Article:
Great Indian Shaving Debate fuels 35% increase in market share for Gillette

Triggering a debate about shaving among Indian men resulted in a sales increase of 38% and a 35% increase of market share for Gillette.Research highlighted a series of controversial points. Were clean-shaven men more successful? Did the nation prefer clean-shaven celebrities? And the big one: did women prefer clean-shaven men?

Insights, Strategy and the Idea:The Indian man’s traditional shaving device, the double-edged razor, could not be dislodged by newer and better shaving systems like the Gillette Mach3. The Gillette Mach3 is 10 times more expensive than this default choice, and, despite being able to afford it, Indian men did not consider shaving to be a significant enough activity to justify such a premium.

As a result, after a decade of presence in India, Gillette Mach3’s trials and sales were flat. For men to rationalise the price premium and switch to the Mach3, the real challenge lay in combating men’s inertia and indifference to shaving.

Mediacom’s insight was that we needed to spark a national debate, recognising Indian men’s love for voicing their opinions on everything.

“We needed to get shaving out of the bathroom and into the living-room, chat-rooms and conversations.We developed a platform for the campaign: “India Votes… to shave or not”, says a Mediacom spokesperson.

Creative Execution:First, Mediacom piqued the nation’s interest by commissioning the first ever Nielsen survey on the country’s attitudes to shaving. Research highlighted a series of controversial points. Were clean-shaven men more successful? Did the nation prefer clean-shaven celebrities? And the big one: did women prefer clean-shaven men?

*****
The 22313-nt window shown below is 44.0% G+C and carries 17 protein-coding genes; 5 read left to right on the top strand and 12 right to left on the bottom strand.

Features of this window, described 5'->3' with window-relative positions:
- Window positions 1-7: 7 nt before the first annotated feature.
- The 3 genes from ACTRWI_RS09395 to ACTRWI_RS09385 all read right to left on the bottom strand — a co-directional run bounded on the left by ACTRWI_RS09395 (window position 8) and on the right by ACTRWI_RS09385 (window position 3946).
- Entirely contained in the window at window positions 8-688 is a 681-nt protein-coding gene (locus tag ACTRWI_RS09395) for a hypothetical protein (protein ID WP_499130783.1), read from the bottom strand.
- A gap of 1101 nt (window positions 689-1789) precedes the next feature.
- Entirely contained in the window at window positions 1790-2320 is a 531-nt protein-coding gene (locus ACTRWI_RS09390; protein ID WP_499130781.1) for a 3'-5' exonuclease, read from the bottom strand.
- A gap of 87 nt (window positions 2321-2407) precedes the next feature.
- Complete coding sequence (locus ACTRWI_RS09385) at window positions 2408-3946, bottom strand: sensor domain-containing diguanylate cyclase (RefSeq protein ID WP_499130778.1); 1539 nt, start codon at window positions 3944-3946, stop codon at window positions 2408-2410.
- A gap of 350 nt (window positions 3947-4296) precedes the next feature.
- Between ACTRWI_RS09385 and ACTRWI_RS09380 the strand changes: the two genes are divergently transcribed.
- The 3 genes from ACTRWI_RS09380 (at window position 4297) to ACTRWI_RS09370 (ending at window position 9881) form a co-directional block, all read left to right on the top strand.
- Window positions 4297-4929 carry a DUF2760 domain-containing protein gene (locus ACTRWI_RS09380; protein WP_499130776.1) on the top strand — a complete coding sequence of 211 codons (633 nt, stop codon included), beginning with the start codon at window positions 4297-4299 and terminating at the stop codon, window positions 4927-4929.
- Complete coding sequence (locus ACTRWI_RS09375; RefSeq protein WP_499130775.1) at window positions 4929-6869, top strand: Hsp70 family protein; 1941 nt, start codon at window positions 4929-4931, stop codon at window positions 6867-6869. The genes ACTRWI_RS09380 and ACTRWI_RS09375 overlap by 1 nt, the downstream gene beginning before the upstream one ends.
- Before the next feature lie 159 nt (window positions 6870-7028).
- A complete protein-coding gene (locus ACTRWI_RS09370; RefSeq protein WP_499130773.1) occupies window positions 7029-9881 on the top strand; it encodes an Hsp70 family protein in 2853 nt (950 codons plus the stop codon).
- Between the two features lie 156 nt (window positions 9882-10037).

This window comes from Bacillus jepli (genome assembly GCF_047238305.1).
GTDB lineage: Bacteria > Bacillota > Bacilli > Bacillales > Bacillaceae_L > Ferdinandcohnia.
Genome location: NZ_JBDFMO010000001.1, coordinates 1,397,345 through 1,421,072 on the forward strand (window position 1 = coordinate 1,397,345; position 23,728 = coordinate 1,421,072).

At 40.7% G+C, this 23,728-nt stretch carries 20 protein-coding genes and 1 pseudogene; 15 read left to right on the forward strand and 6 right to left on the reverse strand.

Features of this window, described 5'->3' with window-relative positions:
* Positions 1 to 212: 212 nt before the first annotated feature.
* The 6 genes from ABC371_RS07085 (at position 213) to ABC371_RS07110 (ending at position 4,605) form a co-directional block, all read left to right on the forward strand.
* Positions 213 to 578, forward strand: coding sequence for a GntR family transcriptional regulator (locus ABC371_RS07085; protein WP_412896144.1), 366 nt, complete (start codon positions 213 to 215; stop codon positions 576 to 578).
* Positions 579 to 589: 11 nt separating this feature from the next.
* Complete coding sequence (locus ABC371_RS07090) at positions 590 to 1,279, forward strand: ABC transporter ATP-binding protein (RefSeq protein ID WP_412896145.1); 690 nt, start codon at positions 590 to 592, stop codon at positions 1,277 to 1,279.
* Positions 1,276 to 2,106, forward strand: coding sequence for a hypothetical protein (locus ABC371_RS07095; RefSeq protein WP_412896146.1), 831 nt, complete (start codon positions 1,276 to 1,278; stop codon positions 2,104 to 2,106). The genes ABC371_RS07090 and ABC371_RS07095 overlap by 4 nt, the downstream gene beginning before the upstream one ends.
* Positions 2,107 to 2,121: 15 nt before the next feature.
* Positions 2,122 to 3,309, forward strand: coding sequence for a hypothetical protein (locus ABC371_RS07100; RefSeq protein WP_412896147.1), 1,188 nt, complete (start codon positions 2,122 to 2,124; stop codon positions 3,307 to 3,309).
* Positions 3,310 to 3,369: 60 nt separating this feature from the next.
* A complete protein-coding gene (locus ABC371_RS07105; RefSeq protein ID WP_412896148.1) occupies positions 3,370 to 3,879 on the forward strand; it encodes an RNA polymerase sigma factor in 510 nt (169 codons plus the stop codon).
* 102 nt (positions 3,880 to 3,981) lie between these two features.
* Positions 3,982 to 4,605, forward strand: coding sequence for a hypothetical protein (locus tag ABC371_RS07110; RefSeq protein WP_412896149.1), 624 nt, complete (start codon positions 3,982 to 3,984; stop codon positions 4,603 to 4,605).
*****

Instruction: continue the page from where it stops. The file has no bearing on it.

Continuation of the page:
The provocative results created immediate interest and hit primetime news. As expected, people were ready with their point of view! And the Great Indian Shaving Debate was on. For 8 weeks, leading TV news and radio stations ran celebrity interviews, panel discussions and news stories. Newspapers and men’s magazines carried editorial features and reader polls. In a PR event, Bollywood stars shaved off their famous stubbles in front of the media. Live polling conducted in malls, gyms, cinemas and offices kept the debate raging, and offered men a chance to trial the product. All media directed people to a dedicated website to cast their vote.

Results and Effectiveness:This radical communications model led to a record sales increase of 38%. Awareness doubled. Trial increased by 400% as did market share by 35%. In the end 12.2 million Indians voted for a clean shave.

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